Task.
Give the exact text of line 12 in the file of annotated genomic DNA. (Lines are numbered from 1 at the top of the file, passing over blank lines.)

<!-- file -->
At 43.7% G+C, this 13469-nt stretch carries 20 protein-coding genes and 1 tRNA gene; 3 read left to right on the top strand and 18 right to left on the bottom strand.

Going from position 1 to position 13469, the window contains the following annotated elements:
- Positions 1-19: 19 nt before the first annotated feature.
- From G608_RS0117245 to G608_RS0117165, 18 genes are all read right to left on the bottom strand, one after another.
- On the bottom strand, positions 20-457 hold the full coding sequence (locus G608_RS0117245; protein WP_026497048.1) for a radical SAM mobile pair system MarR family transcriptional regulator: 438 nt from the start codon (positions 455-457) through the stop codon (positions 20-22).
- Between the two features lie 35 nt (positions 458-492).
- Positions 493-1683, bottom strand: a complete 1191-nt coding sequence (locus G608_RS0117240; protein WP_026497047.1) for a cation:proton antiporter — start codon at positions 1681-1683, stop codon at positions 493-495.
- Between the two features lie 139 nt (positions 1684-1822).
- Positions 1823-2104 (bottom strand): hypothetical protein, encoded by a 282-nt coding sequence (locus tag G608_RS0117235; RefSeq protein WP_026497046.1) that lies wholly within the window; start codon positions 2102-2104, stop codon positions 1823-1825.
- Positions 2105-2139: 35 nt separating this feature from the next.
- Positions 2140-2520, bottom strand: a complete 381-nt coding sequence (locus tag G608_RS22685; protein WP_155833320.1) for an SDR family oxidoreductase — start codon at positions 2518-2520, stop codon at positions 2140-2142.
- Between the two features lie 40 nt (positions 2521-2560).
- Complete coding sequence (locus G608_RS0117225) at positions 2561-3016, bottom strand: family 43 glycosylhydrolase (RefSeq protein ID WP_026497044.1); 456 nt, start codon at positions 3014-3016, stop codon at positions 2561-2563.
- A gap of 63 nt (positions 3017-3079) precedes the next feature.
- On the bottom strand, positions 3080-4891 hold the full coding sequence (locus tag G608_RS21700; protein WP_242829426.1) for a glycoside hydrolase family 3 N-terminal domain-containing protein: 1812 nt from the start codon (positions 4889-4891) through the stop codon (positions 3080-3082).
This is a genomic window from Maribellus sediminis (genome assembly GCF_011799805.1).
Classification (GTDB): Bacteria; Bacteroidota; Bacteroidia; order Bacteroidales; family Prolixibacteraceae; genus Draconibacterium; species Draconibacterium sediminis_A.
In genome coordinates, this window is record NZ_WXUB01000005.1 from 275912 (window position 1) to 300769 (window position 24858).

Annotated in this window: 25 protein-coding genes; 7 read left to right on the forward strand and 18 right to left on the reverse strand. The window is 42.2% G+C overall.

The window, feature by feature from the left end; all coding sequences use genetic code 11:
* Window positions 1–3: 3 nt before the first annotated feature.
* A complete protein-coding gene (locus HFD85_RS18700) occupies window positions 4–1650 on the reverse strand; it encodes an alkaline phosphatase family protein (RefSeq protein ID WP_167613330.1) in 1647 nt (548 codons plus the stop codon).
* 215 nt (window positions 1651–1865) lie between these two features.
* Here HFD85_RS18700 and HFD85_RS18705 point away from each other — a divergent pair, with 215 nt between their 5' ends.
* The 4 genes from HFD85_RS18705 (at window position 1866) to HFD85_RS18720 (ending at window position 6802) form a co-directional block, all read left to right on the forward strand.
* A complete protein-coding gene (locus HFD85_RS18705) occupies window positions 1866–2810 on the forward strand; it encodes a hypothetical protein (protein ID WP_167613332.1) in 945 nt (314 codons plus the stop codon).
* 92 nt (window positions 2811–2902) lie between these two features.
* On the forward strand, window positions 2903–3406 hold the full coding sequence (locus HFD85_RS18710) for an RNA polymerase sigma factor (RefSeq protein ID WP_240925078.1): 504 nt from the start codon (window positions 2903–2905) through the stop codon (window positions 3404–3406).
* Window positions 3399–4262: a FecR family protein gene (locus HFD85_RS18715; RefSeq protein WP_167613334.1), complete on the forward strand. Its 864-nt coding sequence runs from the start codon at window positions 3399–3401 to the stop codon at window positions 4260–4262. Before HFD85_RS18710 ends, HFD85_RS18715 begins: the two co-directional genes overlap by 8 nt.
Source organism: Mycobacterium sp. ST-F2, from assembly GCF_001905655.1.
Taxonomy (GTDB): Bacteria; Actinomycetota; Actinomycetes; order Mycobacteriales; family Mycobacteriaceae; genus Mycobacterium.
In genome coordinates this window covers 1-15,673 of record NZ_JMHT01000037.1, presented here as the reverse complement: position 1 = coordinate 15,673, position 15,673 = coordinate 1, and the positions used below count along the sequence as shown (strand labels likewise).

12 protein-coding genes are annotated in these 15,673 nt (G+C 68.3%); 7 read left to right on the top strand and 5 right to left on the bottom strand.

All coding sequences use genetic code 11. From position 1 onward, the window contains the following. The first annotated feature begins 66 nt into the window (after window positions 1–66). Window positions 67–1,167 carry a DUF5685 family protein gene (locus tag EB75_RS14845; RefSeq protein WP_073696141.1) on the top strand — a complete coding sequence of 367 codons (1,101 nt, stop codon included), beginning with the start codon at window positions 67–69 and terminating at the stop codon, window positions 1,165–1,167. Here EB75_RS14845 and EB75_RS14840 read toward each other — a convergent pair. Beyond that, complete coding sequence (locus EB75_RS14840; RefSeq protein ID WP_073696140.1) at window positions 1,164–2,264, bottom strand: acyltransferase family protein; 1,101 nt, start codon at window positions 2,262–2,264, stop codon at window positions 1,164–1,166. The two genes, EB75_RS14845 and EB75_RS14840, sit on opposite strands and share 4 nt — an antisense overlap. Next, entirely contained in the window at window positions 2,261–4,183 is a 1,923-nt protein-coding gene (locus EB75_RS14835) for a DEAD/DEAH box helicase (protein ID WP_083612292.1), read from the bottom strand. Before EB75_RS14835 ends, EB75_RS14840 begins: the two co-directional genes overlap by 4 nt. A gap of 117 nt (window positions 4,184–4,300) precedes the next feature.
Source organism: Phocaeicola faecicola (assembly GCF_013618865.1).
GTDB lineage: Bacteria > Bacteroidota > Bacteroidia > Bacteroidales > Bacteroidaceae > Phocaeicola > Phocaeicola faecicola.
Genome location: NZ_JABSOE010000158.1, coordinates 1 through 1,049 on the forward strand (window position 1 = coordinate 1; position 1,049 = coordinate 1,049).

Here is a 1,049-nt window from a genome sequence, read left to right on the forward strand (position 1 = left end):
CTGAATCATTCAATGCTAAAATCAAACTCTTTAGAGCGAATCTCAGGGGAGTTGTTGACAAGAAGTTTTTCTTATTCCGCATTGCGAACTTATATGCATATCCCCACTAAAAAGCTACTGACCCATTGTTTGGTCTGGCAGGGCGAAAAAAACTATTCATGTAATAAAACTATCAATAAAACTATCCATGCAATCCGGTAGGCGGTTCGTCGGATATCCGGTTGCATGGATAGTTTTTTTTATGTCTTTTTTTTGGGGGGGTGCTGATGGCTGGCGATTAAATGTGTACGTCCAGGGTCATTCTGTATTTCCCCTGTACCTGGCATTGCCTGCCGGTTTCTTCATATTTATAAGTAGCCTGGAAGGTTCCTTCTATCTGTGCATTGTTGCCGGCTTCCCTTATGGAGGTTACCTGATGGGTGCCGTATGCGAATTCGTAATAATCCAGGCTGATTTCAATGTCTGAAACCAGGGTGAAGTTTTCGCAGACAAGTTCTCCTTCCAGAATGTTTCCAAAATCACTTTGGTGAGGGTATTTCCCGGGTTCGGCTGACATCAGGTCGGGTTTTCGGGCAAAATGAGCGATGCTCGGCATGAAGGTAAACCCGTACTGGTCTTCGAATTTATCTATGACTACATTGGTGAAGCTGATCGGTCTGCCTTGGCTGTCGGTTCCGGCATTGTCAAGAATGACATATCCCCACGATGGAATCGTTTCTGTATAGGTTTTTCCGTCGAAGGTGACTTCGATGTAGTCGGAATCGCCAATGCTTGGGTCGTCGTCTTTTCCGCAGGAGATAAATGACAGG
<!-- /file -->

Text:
- Between the two features lie 40 nt (positions 2521-2560).